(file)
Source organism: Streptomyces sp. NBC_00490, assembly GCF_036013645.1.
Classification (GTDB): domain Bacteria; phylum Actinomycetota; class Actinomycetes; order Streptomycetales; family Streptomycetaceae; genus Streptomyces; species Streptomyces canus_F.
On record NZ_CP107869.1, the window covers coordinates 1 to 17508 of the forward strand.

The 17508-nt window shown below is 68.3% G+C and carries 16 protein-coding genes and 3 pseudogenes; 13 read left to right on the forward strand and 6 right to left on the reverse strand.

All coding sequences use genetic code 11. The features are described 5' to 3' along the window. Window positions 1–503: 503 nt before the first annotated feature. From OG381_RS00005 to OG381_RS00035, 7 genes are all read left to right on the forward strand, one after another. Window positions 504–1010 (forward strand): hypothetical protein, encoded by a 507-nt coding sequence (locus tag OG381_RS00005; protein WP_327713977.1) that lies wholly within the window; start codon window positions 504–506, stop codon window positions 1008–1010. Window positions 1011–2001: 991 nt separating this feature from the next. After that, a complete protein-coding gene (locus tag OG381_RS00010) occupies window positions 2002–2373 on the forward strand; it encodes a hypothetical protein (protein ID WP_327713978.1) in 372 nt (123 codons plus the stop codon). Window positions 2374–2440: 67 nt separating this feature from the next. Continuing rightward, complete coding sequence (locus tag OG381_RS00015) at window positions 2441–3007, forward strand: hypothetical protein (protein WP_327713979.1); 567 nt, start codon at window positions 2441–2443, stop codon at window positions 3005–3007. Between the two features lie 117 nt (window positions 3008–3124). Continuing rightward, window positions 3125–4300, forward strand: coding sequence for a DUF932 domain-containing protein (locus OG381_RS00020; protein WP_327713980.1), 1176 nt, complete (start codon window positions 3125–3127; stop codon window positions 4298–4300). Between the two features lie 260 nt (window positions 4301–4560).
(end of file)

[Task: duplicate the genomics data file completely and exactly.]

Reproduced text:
Source organism: Streptomyces sp. NBC_00490, assembly GCF_036013645.1.
Classification (GTDB): domain Bacteria; phylum Actinomycetota; class Actinomycetes; order Streptomycetales; family Streptomycetaceae; genus Streptomyces; species Streptomyces canus_F.
On record NZ_CP107869.1, the window covers coordinates 1 to 17508 of the forward strand.

The 17508-nt window shown below is 68.3% G+C and carries 16 protein-coding genes and 3 pseudogenes; 13 read left to right on the forward strand and 6 right to left on the reverse strand.

All coding sequences use genetic code 11. The features are described 5' to 3' along the window. Window positions 1–503: 503 nt before the first annotated feature. From OG381_RS00005 to OG381_RS00035, 7 genes are all read left to right on the forward strand, one after another. Window positions 504–1010 (forward strand): hypothetical protein, encoded by a 507-nt coding sequence (locus tag OG381_RS00005; protein WP_327713977.1) that lies wholly within the window; start codon window positions 504–506, stop codon window positions 1008–1010. Window positions 1011–2001: 991 nt separating this feature from the next. After that, a complete protein-coding gene (locus tag OG381_RS00010) occupies window positions 2002–2373 on the forward strand; it encodes a hypothetical protein (protein ID WP_327713978.1) in 372 nt (123 codons plus the stop codon). Window positions 2374–2440: 67 nt separating this feature from the next. Continuing rightward, complete coding sequence (locus tag OG381_RS00015) at window positions 2441–3007, forward strand: hypothetical protein (protein WP_327713979.1); 567 nt, start codon at window positions 2441–2443, stop codon at window positions 3005–3007. Between the two features lie 117 nt (window positions 3008–3124). Continuing rightward, window positions 3125–4300, forward strand: coding sequence for a DUF932 domain-containing protein (locus OG381_RS00020; protein WP_327713980.1), 1176 nt, complete (start codon window positions 3125–3127; stop codon window positions 4298–4300). Between the two features lie 260 nt (window positions 4301–4560).